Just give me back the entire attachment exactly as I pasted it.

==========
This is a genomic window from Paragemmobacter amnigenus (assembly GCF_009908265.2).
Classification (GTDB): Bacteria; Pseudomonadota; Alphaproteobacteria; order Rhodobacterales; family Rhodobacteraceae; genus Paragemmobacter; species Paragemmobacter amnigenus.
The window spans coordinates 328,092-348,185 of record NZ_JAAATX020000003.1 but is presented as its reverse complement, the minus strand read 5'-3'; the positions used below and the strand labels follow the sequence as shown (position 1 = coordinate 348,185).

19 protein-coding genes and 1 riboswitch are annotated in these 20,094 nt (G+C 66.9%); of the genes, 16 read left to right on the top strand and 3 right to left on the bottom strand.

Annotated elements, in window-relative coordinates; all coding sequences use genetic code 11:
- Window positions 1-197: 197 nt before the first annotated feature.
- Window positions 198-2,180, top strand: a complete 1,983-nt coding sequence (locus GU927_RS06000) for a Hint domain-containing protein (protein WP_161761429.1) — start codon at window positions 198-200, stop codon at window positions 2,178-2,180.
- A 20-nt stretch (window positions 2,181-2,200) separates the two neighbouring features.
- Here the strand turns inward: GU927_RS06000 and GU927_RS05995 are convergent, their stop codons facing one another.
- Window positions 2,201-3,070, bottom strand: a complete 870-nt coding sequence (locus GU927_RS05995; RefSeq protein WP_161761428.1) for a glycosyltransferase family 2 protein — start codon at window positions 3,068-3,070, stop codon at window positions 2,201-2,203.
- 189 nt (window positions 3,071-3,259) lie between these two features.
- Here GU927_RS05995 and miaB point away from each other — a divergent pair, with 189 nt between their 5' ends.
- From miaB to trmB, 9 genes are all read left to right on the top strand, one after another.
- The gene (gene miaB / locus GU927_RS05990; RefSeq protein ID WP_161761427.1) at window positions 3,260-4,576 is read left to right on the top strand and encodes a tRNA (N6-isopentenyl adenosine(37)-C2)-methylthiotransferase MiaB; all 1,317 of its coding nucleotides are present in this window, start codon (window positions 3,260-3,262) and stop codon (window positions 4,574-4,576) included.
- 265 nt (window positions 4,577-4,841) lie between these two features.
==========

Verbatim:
This is a genomic window from Paragemmobacter amnigenus (assembly GCF_009908265.2).
Classification (GTDB): Bacteria; Pseudomonadota; Alphaproteobacteria; order Rhodobacterales; family Rhodobacteraceae; genus Paragemmobacter; species Paragemmobacter amnigenus.
The window spans coordinates 328,092-348,185 of record NZ_JAAATX020000003.1 but is presented as its reverse complement, the minus strand read 5'-3'; the positions used below and the strand labels follow the sequence as shown (position 1 = coordinate 348,185).

19 protein-coding genes and 1 riboswitch are annotated in these 20,094 nt (G+C 66.9%); of the genes, 16 read left to right on the top strand and 3 right to left on the bottom strand.

Annotated elements, in window-relative coordinates; all coding sequences use genetic code 11:
- Window positions 1-197: 197 nt before the first annotated feature.
- Window positions 198-2,180, top strand: a complete 1,983-nt coding sequence (locus GU927_RS06000) for a Hint domain-containing protein (protein WP_161761429.1) — start codon at window positions 198-200, stop codon at window positions 2,178-2,180.
- A 20-nt stretch (window positions 2,181-2,200) separates the two neighbouring features.
- Here the strand turns inward: GU927_RS06000 and GU927_RS05995 are convergent, their stop codons facing one another.
- Window positions 2,201-3,070, bottom strand: a complete 870-nt coding sequence (locus GU927_RS05995; RefSeq protein WP_161761428.1) for a glycosyltransferase family 2 protein — start codon at window positions 3,068-3,070, stop codon at window positions 2,201-2,203.
- 189 nt (window positions 3,071-3,259) lie between these two features.
- Here GU927_RS05995 and miaB point away from each other — a divergent pair, with 189 nt between their 5' ends.
- From miaB to trmB, 9 genes are all read left to right on the top strand, one after another.
- The gene (gene miaB / locus GU927_RS05990; RefSeq protein ID WP_161761427.1) at window positions 3,260-4,576 is read left to right on the top strand and encodes a tRNA (N6-isopentenyl adenosine(37)-C2)-methylthiotransferase MiaB; all 1,317 of its coding nucleotides are present in this window, start codon (window positions 3,260-3,262) and stop codon (window positions 4,574-4,576) included.
- 265 nt (window positions 4,577-4,841) lie between these two features.